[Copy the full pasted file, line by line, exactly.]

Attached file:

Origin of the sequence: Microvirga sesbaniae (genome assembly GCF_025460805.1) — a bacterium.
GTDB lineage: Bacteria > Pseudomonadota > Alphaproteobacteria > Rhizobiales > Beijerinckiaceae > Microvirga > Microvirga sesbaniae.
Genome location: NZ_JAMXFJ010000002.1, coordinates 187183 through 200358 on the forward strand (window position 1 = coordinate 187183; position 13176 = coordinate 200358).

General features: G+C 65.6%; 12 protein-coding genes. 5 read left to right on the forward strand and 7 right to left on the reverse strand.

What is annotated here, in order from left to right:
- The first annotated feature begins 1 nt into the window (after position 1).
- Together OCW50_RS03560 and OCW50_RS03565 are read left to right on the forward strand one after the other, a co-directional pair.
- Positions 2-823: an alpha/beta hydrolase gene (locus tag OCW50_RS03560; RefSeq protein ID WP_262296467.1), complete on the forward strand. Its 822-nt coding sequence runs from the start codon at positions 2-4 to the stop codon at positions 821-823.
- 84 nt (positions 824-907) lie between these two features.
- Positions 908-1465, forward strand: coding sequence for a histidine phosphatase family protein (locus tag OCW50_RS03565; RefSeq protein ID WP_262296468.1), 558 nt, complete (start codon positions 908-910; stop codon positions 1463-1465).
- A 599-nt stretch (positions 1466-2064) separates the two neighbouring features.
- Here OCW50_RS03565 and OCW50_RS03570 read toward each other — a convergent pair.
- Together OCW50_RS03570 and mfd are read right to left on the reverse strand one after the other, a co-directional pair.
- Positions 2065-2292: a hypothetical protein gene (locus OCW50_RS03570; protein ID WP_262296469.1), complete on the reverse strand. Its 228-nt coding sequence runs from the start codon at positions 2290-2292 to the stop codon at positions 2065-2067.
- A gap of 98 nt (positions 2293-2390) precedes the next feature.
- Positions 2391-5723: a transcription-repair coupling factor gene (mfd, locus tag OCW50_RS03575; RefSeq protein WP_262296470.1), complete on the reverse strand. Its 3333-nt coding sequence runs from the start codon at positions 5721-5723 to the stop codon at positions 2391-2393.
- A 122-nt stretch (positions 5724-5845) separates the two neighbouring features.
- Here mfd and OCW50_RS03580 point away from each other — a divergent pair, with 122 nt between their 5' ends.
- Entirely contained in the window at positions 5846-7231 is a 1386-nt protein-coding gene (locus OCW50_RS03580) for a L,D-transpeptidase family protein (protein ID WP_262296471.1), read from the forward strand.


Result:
Origin of the sequence: Microvirga sesbaniae (genome assembly GCF_025460805.1) — a bacterium.
GTDB lineage: Bacteria > Pseudomonadota > Alphaproteobacteria > Rhizobiales > Beijerinckiaceae > Microvirga > Microvirga sesbaniae.
Genome location: NZ_JAMXFJ010000002.1, coordinates 187183 through 200358 on the forward strand (window position 1 = coordinate 187183; position 13176 = coordinate 200358).

General features: G+C 65.6%; 12 protein-coding genes. 5 read left to right on the forward strand and 7 right to left on the reverse strand.

What is annotated here, in order from left to right:
- The first annotated feature begins 1 nt into the window (after position 1).
- Together OCW50_RS03560 and OCW50_RS03565 are read left to right on the forward strand one after the other, a co-directional pair.
- Positions 2-823: an alpha/beta hydrolase gene (locus tag OCW50_RS03560; RefSeq protein ID WP_262296467.1), complete on the forward strand. Its 822-nt coding sequence runs from the start codon at positions 2-4 to the stop codon at positions 821-823.
- 84 nt (positions 824-907) lie between these two features.
- Positions 908-1465, forward strand: coding sequence for a histidine phosphatase family protein (locus tag OCW50_RS03565; RefSeq protein ID WP_262296468.1), 558 nt, complete (start codon positions 908-910; stop codon positions 1463-1465).
- A 599-nt stretch (positions 1466-2064) separates the two neighbouring features.
- Here OCW50_RS03565 and OCW50_RS03570 read toward each other — a convergent pair.
- Together OCW50_RS03570 and mfd are read right to left on the reverse strand one after the other, a co-directional pair.
- Positions 2065-2292: a hypothetical protein gene (locus OCW50_RS03570; protein ID WP_262296469.1), complete on the reverse strand. Its 228-nt coding sequence runs from the start codon at positions 2290-2292 to the stop codon at positions 2065-2067.
- A gap of 98 nt (positions 2293-2390) precedes the next feature.
- Positions 2391-5723: a transcription-repair coupling factor gene (mfd, locus tag OCW50_RS03575; RefSeq protein WP_262296470.1), complete on the reverse strand. Its 3333-nt coding sequence runs from the start codon at positions 5721-5723 to the stop codon at positions 2391-2393.
- A 122-nt stretch (positions 5724-5845) separates the two neighbouring features.
- Here mfd and OCW50_RS03580 point away from each other — a divergent pair, with 122 nt between their 5' ends.
- Entirely contained in the window at positions 5846-7231 is a 1386-nt protein-coding gene (locus OCW50_RS03580) for a L,D-transpeptidase family protein (protein ID WP_262296471.1), read from the forward strand.